Variations of finger joints


OK so I decided to try the ultimate obfuscation – totally hidden fingers.

Here’s how it went:


Basically you engrave the fingers, essentially making them deep pockets, and have an “overhang” that conceals the cross fingers.

The tricky part is getting your engrave settings dialed in to make a pocket that very nearly comes all the way through your wood. There’s also some variation in the depth of the pockets that makes for a “wavy” bottom, which shows up on close examination of the joint from the side. This could probably be beaten with a cleanup pass or maybe a clever gradient for each pocket or perhaps multiple lower power passes.

Actually all you might need is a way to clean the pockets, the waviness may be just accumulated gunk. Q-tip with ammonia or something? Certainly getting rid of the fingers and just doing a concealed butt joint would get some of the benefits of alignment that you get in finger joints with the ease of assembly of a finger setup – but I digress, this thread is about the noble finger joint!

As a proof of concept, it’s not so bad, but would need work to be truly dialed in.

I also wonder how well this would do on a less uniform species of wood, probably be really tough to get the engrave right.


That is sort of where I started from not caring for the finger results I was seeing in most cases. That “waviness” is the different strengths of the wood on a fine scale with considerable differences between species, and you will find it at the bottom of any deep engrave… to get it clean and flat takes either sanding or cutting with a scalpel wood carving tool.

As for dialing it in, I have found a 10 to 20% variation, depending on the species. Cuts that are 95% to 110% of the way through along the same cut line based solely on wood grain I find commonplace and “dialing it in” amounts to finding the point that the least amount of cutting is 99.5% or in deep engraves the point that the greatest amount of cutting that maxes out at 95%, but just when I think I have it I find a case more extreme in the direction I do not want…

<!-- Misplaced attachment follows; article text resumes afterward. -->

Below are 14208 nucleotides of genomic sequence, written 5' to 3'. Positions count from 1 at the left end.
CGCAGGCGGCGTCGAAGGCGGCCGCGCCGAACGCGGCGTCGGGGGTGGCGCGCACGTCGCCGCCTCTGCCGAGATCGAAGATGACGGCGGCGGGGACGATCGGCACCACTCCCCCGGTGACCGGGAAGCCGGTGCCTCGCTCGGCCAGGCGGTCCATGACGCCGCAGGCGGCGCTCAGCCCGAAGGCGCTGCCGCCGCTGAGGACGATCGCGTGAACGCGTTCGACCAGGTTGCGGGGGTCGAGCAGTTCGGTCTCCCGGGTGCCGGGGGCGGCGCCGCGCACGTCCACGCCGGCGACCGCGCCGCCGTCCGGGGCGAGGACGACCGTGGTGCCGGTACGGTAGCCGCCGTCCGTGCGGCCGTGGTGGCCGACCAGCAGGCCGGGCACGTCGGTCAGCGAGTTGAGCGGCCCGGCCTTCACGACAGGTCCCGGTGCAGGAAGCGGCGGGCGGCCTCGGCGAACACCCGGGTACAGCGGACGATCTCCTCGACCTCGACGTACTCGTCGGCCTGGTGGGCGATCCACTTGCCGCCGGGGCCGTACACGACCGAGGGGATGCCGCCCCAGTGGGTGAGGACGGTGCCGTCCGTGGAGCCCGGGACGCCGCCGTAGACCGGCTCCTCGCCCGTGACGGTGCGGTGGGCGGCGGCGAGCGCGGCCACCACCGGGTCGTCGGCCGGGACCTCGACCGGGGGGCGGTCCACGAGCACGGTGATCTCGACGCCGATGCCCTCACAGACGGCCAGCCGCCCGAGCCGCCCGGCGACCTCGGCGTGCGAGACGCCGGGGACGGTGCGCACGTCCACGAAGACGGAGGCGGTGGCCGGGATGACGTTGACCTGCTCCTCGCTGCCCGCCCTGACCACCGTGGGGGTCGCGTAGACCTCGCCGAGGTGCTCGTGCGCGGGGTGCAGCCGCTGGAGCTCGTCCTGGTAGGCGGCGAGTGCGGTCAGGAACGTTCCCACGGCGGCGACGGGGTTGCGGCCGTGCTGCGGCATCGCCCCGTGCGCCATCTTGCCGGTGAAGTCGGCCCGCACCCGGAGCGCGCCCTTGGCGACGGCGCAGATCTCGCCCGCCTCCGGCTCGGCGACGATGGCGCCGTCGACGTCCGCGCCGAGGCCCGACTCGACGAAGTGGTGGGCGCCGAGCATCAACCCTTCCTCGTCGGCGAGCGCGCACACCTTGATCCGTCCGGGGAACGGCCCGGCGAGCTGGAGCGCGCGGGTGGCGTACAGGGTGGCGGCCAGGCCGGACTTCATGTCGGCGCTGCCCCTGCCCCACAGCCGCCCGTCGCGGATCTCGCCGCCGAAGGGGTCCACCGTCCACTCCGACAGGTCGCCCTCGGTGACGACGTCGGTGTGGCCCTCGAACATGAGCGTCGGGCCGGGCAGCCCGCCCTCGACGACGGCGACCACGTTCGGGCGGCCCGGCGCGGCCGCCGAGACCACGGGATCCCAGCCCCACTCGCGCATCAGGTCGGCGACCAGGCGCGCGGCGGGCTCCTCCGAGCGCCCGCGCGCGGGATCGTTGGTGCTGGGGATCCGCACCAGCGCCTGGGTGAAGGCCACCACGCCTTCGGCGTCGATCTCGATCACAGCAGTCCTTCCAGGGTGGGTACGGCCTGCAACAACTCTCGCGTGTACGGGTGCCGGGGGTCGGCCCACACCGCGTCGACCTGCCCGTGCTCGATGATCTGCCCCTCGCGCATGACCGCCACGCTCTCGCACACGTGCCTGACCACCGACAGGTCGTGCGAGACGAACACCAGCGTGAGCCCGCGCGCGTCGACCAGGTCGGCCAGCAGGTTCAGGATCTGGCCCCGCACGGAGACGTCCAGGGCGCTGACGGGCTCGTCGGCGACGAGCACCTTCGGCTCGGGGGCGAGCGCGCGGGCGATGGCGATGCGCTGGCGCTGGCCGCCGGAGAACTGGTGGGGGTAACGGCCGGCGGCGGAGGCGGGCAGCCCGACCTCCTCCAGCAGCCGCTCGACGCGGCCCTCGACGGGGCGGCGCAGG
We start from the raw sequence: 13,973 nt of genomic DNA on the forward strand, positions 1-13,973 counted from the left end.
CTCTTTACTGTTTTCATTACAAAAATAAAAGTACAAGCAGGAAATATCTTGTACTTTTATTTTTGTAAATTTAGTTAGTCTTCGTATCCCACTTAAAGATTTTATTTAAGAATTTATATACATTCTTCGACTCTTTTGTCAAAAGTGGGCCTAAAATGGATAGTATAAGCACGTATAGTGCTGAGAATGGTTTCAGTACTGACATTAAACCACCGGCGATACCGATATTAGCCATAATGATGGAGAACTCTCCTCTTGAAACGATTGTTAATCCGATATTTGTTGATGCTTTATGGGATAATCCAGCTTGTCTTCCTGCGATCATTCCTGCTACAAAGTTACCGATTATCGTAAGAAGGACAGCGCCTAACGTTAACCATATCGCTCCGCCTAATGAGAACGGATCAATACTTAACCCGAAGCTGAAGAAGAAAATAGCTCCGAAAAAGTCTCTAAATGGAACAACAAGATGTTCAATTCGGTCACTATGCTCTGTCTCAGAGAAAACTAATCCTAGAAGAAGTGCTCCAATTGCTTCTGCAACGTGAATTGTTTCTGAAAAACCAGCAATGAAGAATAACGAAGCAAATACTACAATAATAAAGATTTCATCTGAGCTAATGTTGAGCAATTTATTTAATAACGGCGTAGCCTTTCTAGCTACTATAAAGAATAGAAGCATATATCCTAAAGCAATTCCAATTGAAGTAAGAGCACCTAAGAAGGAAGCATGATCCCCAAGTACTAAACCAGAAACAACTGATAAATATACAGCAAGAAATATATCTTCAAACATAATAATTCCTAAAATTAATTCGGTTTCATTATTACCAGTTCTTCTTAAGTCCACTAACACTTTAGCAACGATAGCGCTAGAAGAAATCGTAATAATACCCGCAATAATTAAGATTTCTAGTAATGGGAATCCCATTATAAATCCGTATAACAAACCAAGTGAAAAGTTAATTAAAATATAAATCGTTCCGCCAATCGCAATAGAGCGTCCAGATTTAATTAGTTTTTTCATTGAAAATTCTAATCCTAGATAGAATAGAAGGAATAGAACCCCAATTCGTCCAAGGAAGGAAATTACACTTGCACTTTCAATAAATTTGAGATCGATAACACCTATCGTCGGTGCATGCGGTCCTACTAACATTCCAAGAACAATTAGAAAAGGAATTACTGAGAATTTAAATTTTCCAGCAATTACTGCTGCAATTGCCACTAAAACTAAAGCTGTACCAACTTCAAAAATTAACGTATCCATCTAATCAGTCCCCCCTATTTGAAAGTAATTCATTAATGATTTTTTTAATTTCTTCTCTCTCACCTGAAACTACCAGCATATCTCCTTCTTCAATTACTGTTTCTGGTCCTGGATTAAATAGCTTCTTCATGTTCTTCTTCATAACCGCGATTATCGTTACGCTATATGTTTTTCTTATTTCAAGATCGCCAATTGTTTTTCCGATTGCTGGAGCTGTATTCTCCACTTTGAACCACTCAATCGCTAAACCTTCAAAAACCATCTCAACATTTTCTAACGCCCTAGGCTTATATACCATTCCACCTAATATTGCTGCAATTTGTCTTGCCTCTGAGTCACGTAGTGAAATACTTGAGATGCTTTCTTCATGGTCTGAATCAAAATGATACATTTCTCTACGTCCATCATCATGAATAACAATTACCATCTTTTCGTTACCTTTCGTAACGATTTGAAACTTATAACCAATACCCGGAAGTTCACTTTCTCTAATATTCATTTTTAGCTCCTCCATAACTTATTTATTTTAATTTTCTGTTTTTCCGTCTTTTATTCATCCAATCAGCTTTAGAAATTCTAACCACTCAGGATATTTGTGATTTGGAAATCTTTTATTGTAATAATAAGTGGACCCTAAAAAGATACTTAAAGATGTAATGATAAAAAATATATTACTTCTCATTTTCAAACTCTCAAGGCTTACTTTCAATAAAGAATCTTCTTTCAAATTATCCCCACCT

I have one I want to try, but I’m still a few days away from being back with my GF. I was thinking of engraving horizontal rectangles of random varying lengths, with heights that match the finger width, extending out from the fingered edge…or maybe a not-so-random pattern, for a sort of Aztec look.

Something like this, maybe:


Thank you, I am very inspired by your post!


this is so much more fancy than my method of running a dark brown marker pen down the joint!


Wow! Impressive!will definitely try :slight_smile: just wondering what cutting settings did you use for such tick wood? I’ve tried ones and got only charcoal edges


It varies by species and with most of these examples I sand the edges down to remove the char. I tend to make my fingers just a bit (0.02”) too long, and then sand them flat once I assemble the joint.

There are some where I didn’t like the one with the small holes in the fingers. You can see that the finger edges are much darker, they weren’t sanded. Walnut doesn’t char too much so it’s just a nice dark edge.

As for thickness, this is all 1/8", so it’s not that unusual.




These are really great! There are some ideas I’ve not even thought about in here.


Thanks for sharing and inspiring me. I was happy with just finger joints - but your post makes me want to up my game.

I just with I had more time to work on my GF…so many good ideas - not enough time!!


Incredible Ideas here. I like the textured joints and the extended ones too. Thanks for the ideas!


Trying to learn Inkscape and followed your writeup with no trouble. Thank you.
But I ran into a problem trying to use Path -> Union with a box side with fingers generated in with an ellipse path. Using your route to fingers for a box side works with Union with the ellipse.
How to Union the path with an ellipse?
Here is an example zip file that shows the problem:
Path Union Fail (2.9 KB)

#73 makes boxes that have a problem in inkscape. While all the lines are combined into an object, they are not connected. so no amount of Boolean activity will yield results you would expect.